29d un ami {Camus's "Lettres à ___ Allemand"}. Lettres à un ami allemand (Letters to a German Friend) were written between July 1943 and July 1944 to an anonymous German friend; they were first published in 1945, and have appeared in the collection Resistance, Rebellion, and Death. They advance Albert Camus' ideas on Absurdism. Not a bad way to deal with a slightly inferior answer.


Gil Hodges48a Gil {Hodges of baseball}. Gil Hodges (1924–1972) has already come up at least twice in the last year - enough times that I remembered the name once I'd got the answer from crossings. I continue to discuss such players in the hope that their clues will become gimmes in time. Gil was the major leagues' outstanding first baseman in the 1950s, teammate Duke Snider being the only player to have more home runs or runs batted in during the decade. However, he wasn't elected for membership in the Baseball Hall of Fame, the subject of some controversy.
42d Toklas {Alice B. ___ (Gertrude Stein's partner)}. Knew this through an odd movie called I Love You, Alice B. Toklas (1968), one of Peter Sellers' lesser-known comedies. From what I remember, Alice B. Toklas was the source of a recipe for cannabis brownies, which play a significant role in the plot. Ah yes, I see the recipe was called "Hashish Fudge", being included in the memoir The Alice B. Toklas Cookbook.

The Rest

1a spare {Fifth tire}; 6a boast {Display strong self-esteem}; 14a talon {Nail on a branch?}; 15a ad-lib {Remark that might get you in trouble}; 16a are {Live}; 17a a good {"For ___ time, call ..."}; 18a delta {It may have a big mouth}; 19a Nev. {State whose quarter depicts mustangs and sagebrush: Abbr.}; 22a tai {Mai ___}; 23a adz {Tool with a curved blade}; 24a rel. {Islam, e.g.: Abbr.}; 25a unloads {Severely criticizes, with "on"}; 28a tout {Praise}; 30a isla {Mallorca, e.g.}; 31a cut on {"___ the dotted line"}; 33a Daniel {He spent time in a lion's den}; 37a neared {Approached}; 39a monks {Abbey residents}; 40a echo {She pined for Narcissus}; 41a bing {___ cherry}; 42a tow {Stranded motorist's need}; 45a à la mode {Pie preference}; 50a on a {___ whim}; 55a epi- {Prefix with center}; 56a Artoo {___-Detoo of "Star Wars"}; 57a Nolan {Christopher who directed "Batman Begins" and "The Dark Knight"}; 58a NSA {Cryptanalyst's org.}; 59a Milan {Where Verdi's "Otello" premiered}; 60a apace {Quickly}; 61a sen. {Capitol Hill worker: Abbr.}; 62a acers {Ones who try to put things past you?}; 63a rests {Takes a break}.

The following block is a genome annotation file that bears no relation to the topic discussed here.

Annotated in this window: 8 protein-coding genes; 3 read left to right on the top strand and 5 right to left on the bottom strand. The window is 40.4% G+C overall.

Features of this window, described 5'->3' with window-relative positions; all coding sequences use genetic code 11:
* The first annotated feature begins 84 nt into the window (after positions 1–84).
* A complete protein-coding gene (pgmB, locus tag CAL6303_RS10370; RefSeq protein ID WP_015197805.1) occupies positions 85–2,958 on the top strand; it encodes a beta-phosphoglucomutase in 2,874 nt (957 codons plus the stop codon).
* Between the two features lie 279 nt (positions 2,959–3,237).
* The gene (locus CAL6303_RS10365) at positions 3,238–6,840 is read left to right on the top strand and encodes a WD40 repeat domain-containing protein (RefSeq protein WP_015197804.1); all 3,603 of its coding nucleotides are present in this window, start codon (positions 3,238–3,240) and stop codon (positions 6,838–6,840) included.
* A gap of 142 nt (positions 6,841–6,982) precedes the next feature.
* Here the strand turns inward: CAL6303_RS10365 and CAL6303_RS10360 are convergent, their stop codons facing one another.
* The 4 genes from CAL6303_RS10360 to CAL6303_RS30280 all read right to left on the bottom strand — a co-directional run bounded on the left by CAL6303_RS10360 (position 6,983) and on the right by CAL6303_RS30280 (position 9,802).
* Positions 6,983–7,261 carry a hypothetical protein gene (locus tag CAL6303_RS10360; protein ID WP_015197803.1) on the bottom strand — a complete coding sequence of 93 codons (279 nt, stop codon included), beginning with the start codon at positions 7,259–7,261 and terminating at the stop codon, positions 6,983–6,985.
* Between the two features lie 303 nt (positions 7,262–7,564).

1d stalag {W.W. II camp}; 2d pagoda {Place for a gong}; 4d rood {Crucifix}; 5d Endor {Where King Saul consulted a witch}; 6d bad blood {Enmity}; 7d Oder {German border river}; 8d all-out {Maximum}; 9d sit-in {Peaceful demonstration}; 11d Fantasia {1940 Disney film}; 12d treadle {Potter's pedal}; 13d devisal {Creation, as of plans}; 21d netted {Took home}; 26d oinks {Cries from sties}; 31d carom {Bank}; 32d uke {It has four strings, in brief}; 33d dang it! {"Shoot!"}; 34d ask! {"Shoot!"}; 35d Bahamian {Nassau native}; 36d long tons {2,240-pound units}; 37d neatens {Puts in order}; 38d eclipse {See 49-Down}; 41d Beatle {Harrison, for one}; 43d one-act {Short, as some plays}; 44d Wayne's {"___ World"}; 46d -orama {Slangy business suffix}; 47d Doric {Column with a simple capital}; 49d lunar {With 38-Down, recurring phenomenon lasting a few hours}; 53d soar {Hit the stratosphere}; 54d rope {Snare, in a way}.


OldMcFarlane said...

I only found out that the NY Times Crossword is easiest on Monday and gets harder as the week progresses last week. Which got me interested enough to buy the paper Monday and Tuesday. By Wednesday I had subscribed online and today I just discovered your blog. This is a great one. Keep up the good work.

Crossword Man said...

That's good going! Glad you enjoy the blog ... thanks so much for commenting.